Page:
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UNCUTUNCUT

UNCUT November 2019

Published by BandLab UK Limited. Uncut is the essential magazine about rock music, written by people who love that music as much as you do. Every month, it features the most comprehensive and trustworthy album reviews section in the world. There are in-depth interviews with the finest musicians of the past five decades, and with the exciting new artists who are following in their great tradition. Insightful, informative, passionate about extraordinary music – that’s Uncut.

Country:
United Kingdom
Language:
English
Publisher:
Bandlab UK Limited
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12 Issues

IN THIS ISSUE

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editor

IT’S hard to know quite where to start with this month’s issue of Uncut . Do we talk, first, about our wonderful free CD – a 17-track collection of bespoke covers of Wilco songs? Masterminded by Jeff Tweedy himself, this includes splendid reinterpretations of classic Wilco tracks, deep cuts and rarities by the likes of Low, Courtney Barnett, Cate Le Bon, Ryley Walker, Kurt Vile and Sharon Van Etten. When Tweedy first proposed this idea to us, we were understandably delighted – but I don’t think any of us who’ve watched this project develop quite expected it to turn out as astonishingly as this. Or, perhaps, we should talk about our world-exclusive interview with Jimmy Page? Those readers with long memories will hopefully remember Jon Wilde’s exhaustive career retrospective with Paul…

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exhibition rock!

WHEN putting together November’s exhibition at the Museum Of London to celebrate 40 years of London Calling, curator Robert Gordon McHarg III had access to the impressive archives of Joe Strummer, Mick Jones and Paul Simonon as well as those of photographer Pennie Smith and designer Ray Lowry. But despite all that, Gordon says his most prized items might be the solitary objects from drummer Topper Headon. “Those two drumsticks are the crown jewels,” he says. “I would have thought Topper’s boppers would be everywhere, but those are really rare, nobody has them. We only have these two because his mum kept them.” Gordon previously worked on an excellent pop-up Clash exhibition in Soho in 2013 called Black Market Clash as well as the recent Strummer boxset 001, so he was…

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“portraiture and disorder”

WHEN Nick Cave heard that Greek artist Stefanos Rokos wanted to make a series of paintings inspired by every song on the 2001 Bad Seeds album No More Shall We Part , he was, to say the least, sceptical. Fourteen paintings, two exhibitions and one book later, Cave is a confirmed fan. “Stefanos was one of those peripheral noisemakers that become the bane of us songwriters, who always want to do something with our work,” says Cave. “However, over the years, and many plates of octopus later, I watched him develop a series of paintings that I find to be truly extraordinary and quite unforgettable. He is a wonderful artist and has become a dear friend.” The 14 richly detailed paintings, made from watercolour, acrylic and pencils on cotton paper, can be…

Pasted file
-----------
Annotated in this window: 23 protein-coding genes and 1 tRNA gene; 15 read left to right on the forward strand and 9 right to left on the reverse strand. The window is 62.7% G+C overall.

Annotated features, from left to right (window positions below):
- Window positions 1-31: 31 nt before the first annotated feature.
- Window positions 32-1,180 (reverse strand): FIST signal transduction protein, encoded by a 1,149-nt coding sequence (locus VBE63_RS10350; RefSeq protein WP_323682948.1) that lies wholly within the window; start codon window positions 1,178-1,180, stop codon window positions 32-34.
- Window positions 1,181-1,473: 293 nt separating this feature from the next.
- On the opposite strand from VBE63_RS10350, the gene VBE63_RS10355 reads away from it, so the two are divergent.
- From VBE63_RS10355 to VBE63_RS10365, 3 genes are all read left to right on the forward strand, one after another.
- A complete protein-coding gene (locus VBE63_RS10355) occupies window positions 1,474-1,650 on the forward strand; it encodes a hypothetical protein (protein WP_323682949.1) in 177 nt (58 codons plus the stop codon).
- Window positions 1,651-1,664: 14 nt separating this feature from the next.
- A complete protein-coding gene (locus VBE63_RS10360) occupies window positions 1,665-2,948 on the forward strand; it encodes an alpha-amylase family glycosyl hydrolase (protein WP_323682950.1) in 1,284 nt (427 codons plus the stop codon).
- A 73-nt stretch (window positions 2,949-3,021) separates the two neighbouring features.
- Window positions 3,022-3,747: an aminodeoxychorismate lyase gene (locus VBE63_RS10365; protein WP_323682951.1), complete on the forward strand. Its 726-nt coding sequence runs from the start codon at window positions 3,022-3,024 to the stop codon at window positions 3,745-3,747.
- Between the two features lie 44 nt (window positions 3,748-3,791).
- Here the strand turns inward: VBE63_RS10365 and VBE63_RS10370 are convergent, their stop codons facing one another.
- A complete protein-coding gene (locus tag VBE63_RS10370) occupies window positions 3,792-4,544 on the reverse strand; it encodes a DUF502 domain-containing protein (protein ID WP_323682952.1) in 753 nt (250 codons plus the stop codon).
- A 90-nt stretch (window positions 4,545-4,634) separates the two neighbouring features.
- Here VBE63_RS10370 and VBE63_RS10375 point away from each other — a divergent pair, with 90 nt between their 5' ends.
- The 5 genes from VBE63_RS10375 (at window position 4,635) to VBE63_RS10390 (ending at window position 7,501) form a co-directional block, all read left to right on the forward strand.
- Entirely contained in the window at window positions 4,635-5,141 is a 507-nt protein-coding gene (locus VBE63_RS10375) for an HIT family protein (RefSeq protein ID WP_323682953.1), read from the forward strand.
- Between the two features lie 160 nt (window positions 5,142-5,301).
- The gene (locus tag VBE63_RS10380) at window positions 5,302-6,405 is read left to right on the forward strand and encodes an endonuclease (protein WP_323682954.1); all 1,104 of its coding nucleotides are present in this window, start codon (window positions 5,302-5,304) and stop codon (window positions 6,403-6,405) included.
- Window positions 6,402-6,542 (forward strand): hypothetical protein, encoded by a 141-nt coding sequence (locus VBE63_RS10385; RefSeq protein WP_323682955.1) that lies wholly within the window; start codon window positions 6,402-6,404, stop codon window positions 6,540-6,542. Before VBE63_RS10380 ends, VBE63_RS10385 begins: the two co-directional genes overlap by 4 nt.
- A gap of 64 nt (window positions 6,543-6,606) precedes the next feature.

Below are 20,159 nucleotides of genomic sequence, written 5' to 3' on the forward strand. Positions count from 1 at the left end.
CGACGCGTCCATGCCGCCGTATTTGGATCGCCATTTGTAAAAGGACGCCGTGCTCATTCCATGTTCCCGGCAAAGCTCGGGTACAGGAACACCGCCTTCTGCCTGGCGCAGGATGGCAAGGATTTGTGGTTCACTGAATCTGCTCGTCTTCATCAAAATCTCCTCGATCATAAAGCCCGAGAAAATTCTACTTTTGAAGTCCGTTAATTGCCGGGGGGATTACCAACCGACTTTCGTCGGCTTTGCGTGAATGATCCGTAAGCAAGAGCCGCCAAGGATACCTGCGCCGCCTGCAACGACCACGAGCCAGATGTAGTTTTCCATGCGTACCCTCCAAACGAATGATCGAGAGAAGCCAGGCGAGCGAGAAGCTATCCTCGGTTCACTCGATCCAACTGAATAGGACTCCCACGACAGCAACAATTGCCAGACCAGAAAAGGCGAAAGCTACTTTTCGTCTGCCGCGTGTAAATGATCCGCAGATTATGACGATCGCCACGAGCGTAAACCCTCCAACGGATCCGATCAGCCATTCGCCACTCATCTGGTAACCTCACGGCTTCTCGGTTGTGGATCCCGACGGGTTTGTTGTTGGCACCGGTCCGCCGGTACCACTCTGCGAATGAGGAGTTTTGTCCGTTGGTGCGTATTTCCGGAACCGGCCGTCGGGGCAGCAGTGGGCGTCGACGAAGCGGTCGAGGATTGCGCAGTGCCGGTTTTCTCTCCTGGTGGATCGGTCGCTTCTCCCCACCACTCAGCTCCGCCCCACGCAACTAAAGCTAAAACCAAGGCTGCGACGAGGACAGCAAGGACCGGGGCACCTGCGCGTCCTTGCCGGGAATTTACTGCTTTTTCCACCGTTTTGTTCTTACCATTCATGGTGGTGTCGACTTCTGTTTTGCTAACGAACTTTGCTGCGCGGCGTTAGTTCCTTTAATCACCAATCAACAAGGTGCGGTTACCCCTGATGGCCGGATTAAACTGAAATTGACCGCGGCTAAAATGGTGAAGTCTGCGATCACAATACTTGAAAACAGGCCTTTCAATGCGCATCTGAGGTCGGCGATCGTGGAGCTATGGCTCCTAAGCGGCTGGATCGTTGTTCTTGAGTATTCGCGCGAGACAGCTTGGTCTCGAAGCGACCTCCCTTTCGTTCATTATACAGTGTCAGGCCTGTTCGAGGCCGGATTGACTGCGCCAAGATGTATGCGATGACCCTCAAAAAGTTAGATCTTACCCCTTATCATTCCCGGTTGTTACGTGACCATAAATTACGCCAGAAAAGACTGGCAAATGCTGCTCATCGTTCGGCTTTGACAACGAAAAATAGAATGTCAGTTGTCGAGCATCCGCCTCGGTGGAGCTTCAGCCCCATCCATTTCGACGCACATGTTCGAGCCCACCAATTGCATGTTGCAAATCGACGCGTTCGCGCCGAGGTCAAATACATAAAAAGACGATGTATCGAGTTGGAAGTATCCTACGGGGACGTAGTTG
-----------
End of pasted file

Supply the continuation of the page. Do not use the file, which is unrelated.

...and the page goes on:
access_time2 min.
man in the radiator

WHEN David Lynch met Devo in 1977 at the director’s favourite LA diner Bob’s Big Boy, they were all there for the most experienced artist present, Peter Ivers. Devo had loved his Eraserhead song “In Heaven” and wished to cover it. Apparently crooned eerily by the film’s Radiator Lady, her androgynously high voice is in fact Ivers’ own, as he sings, with deadpan naivety: “In heaven, everything is fine/You’ve got your good thing, and I’ve got mine.” Ivers was a part-time martial artist, apocalypse-fixated yogi and industrious singer-songwriter, whose fourth and final flop album had been released in 1976, when he was 30. Though signed to Warner by Van Dyke Parks and dubbed “the finest blues harp player alive” by Muddy Waters, he’s remembered today for two things: “In Heaven”, and…

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hill country blues

“IT was a perfect Sunday afternoon that rolled into the evening,” Luther Dickinson recalls of the day Wyatt McSpadden came to North Mississippi in 1996. The Texan photographer had arrived to take pictures of local musicians. Singer-guitarist Dickinson, along with his drummer brother Cody, took it upon themselves to act as guides, introducing him to blues greats RL Burnside, Otha Turner and Junior Kimbrough. “Everybody was just hanging out, playing music,” says Luther, who’d recently formed North Mississippi Allstars with Cody. “We all ended up at Junior’s juke joint.” McSpadden shared a few images with the Dickinsons, but forgot about the rest until he tracked Luther down in 2017. “Wyatt showed me all these photos and they blew my mind. We decided to make music to accompany them, in a fantasy…

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a quick one

It’s a very, very, very fine mag: Uncut’s latest Ultimate Music Guide, in UK shops now, celebrates 50 turbulent, harmonious years of Crosby, Stills, Nash & Young. Expect classic archive interviews and deep new appreciations of their recorded work, both together and apart… Following on September 27 is the latest in our Ultimate Record Collection series, this time covering 1975-79. Wisdom from Lee “Scratch” Perry! In the studio with Wire! And of course, nods to over 600 essential albums… The 63rd BFI London Film Festival on October 2–13 boasts an impressive lineup of music docs, including Miles Davis: Birth Of The Cool, My Friend Fela, Ronnie Wood’s Somebody Up There Likes Me and Mystify, about Michael Hutchence. There’s also Springsteen’s Western Stars and This Is Not Berlin, a coming-of-age feature set…

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